publicspeaking-website

How To Be A Better Public Speaker

In an increasingly collaborative business landscape, the ability to speak to a large public audience is more useful than ever before. If done well, public speaking at events could enhance your position as an industry expert and thought leader, whilst generating publicity and PR for your business. That said, public speaking might not come naturally to all, so here are some easy ways to hone your charisma and comfort in public speaking.

Commit Themes To Memory

Memorising and regurgitating a speech word-for-word sounds convenient in theory, but is ill-advised. You could come across as unnatural in your delivery, and that is if you successfully recall the entirety of your prepared speech. With nerves playing a part, forgetting part of a strictly adhered script could lead to a break in presentation flow and awkward silences.

Instead, remember key points and concepts when memorising content. Speak naturally about each point, substantiating with anecdotes, examples and takeaways for the audience. This provides greater flexibility whilst the speech is ongoing, allowing you to incorporate and react to audience input and queries, and not be thrown completely off-guard when missing out certain points. The end result: a more engaging presentation with smoother flow when delivered.

Practise Sufficiently

With many potential variables in live presentations, leave nothing to chance with ample preparation. Even the best rarely wing it completely; there is a fine line between flexibility and lack of preparation. Rehearse the speech frequently, by yourself or in front of an audience.

You can also record yourself giving the speech and watch the footage to catch nuances of your presentation which can be improved on. Things like posture, gesturing, expression or even overly repeated phrases, can be spotted and corrected after studying your recorded speeches.

Interact With The Audience

Although you may be speaking to a large audience, rapport can be built with members of the audience by actively engaging them during the course of your speech. Prior to stepping in front of everyone, you can decide on points where you take and respond to audience questions. At the end of every key takeaway, get the audience to repeat these lessons back – this not only boosts audience engagement, but also gives them devices to retain the speech material.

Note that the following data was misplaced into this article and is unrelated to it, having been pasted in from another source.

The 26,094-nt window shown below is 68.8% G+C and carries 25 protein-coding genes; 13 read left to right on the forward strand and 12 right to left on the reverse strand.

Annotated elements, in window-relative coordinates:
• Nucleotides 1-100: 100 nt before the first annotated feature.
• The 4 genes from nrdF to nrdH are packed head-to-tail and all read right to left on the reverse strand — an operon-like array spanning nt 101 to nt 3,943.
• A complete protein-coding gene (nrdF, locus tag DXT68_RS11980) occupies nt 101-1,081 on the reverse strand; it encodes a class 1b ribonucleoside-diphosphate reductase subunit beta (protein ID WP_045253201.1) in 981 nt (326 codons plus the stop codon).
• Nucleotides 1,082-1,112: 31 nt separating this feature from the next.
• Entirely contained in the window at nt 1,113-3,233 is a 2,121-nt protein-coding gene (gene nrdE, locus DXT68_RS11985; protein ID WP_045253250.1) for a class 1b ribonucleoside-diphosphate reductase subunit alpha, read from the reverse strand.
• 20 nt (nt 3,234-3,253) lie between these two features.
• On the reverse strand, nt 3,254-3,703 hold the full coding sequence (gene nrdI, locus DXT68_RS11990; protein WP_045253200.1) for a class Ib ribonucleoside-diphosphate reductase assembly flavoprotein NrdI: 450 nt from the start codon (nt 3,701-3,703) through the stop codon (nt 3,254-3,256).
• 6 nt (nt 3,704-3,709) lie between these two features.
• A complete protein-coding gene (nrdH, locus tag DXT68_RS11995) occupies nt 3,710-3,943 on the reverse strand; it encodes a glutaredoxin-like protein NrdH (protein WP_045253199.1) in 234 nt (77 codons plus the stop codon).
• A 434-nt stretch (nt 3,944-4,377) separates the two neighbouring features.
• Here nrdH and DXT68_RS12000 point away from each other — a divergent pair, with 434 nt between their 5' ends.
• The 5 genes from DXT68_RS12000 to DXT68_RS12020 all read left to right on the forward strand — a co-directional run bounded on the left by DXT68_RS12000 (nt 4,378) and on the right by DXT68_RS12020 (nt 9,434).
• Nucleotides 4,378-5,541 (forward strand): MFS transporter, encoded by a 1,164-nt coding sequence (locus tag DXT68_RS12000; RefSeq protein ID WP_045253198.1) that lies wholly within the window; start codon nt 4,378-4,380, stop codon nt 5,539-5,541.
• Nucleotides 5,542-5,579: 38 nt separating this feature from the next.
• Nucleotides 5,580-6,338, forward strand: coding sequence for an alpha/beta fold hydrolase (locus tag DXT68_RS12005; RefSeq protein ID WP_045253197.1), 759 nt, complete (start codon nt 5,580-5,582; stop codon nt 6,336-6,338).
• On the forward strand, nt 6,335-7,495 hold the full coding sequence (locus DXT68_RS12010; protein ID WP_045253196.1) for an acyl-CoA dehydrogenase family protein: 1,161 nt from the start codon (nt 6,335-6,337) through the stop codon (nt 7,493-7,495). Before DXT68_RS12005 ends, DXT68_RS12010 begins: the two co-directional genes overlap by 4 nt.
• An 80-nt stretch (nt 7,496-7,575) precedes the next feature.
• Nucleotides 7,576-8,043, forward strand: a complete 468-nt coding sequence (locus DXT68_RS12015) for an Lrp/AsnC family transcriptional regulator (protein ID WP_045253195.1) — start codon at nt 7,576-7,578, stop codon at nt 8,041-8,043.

Communicating with the audience can also happen before they get seated for the start of the speech. Such interaction is beneficial to both parties: the audience warms up to you before listening to what you have to say, and you as a speaker get to know the demographics and dynamics of your audience before presenting, allowing you to portray a more relatable stance in your speech later on.

Enhance Audio and Visual Elements

The audience expects more than just a presenter reading off his slides when they attend a talk. We suggest incorporating various alternative elements into your presentation, such as tastefully humorous photos, short videos, or personal anecdotes. This way, you can inject more personality into your speech, as well as keep the audience attentive by breaking up the monotony of the presentation.

Technology has given us even more options to enhance our presentation, with opportunities for increased interactivity. For example, Canon’s LV-WX300USTi short-throw projector introduces the Finger Touch module, allowing for up to four participants to pen down their input on the projection, encouraging greater discussion and participation between audience members and you. When implemented effectively, the novelty and usefulness of such features can leave a memorable impression in the audience.


Ultimately, these tips will go a long way in refining the art of public speaking for any business leader. With sufficient practice and experience, public speaking will become second nature eventually, and help in positioning you as an influential thought leader in your field.

For more business solutions and insights, follow Canon Singapore on LinkedIn.